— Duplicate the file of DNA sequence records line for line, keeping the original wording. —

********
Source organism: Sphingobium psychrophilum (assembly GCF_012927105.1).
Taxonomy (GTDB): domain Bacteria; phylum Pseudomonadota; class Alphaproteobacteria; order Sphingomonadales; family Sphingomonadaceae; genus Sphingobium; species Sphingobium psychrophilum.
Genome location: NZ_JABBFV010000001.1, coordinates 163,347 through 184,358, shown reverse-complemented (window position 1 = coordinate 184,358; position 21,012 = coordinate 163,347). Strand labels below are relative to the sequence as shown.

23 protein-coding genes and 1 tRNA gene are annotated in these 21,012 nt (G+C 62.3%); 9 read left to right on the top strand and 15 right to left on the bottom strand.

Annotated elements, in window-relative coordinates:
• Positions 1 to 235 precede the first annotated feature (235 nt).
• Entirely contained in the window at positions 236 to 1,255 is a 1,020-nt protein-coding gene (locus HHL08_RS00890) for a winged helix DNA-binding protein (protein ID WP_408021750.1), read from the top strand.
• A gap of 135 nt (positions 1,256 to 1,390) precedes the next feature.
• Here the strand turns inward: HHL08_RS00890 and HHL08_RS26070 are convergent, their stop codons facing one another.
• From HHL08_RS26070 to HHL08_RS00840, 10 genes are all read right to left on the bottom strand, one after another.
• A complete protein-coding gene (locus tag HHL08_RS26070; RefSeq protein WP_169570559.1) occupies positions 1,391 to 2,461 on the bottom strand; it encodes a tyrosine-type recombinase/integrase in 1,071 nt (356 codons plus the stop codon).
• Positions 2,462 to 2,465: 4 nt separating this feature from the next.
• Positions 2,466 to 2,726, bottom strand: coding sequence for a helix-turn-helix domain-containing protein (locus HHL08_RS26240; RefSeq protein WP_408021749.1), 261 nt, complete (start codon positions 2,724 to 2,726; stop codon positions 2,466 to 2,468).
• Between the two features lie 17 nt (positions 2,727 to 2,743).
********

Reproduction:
Source organism: Sphingobium psychrophilum (assembly GCF_012927105.1).
Taxonomy (GTDB): domain Bacteria; phylum Pseudomonadota; class Alphaproteobacteria; order Sphingomonadales; family Sphingomonadaceae; genus Sphingobium; species Sphingobium psychrophilum.
Genome location: NZ_JABBFV010000001.1, coordinates 163,347 through 184,358, shown reverse-complemented (window position 1 = coordinate 184,358; position 21,012 = coordinate 163,347). Strand labels below are relative to the sequence as shown.

23 protein-coding genes and 1 tRNA gene are annotated in these 21,012 nt (G+C 62.3%); 9 read left to right on the top strand and 15 right to left on the bottom strand.

Annotated elements, in window-relative coordinates:
• Positions 1 to 235 precede the first annotated feature (235 nt).
• Entirely contained in the window at positions 236 to 1,255 is a 1,020-nt protein-coding gene (locus HHL08_RS00890) for a winged helix DNA-binding protein (protein ID WP_408021750.1), read from the top strand.
• A gap of 135 nt (positions 1,256 to 1,390) precedes the next feature.
• Here the strand turns inward: HHL08_RS00890 and HHL08_RS26070 are convergent, their stop codons facing one another.
• From HHL08_RS26070 to HHL08_RS00840, 10 genes are all read right to left on the bottom strand, one after another.
• A complete protein-coding gene (locus tag HHL08_RS26070; RefSeq protein WP_169570559.1) occupies positions 1,391 to 2,461 on the bottom strand; it encodes a tyrosine-type recombinase/integrase in 1,071 nt (356 codons plus the stop codon).
• Positions 2,462 to 2,465: 4 nt separating this feature from the next.
• Positions 2,466 to 2,726, bottom strand: coding sequence for a helix-turn-helix domain-containing protein (locus HHL08_RS26240; RefSeq protein WP_408021749.1), 261 nt, complete (start codon positions 2,724 to 2,726; stop codon positions 2,466 to 2,468).
• Between the two features lie 17 nt (positions 2,727 to 2,743).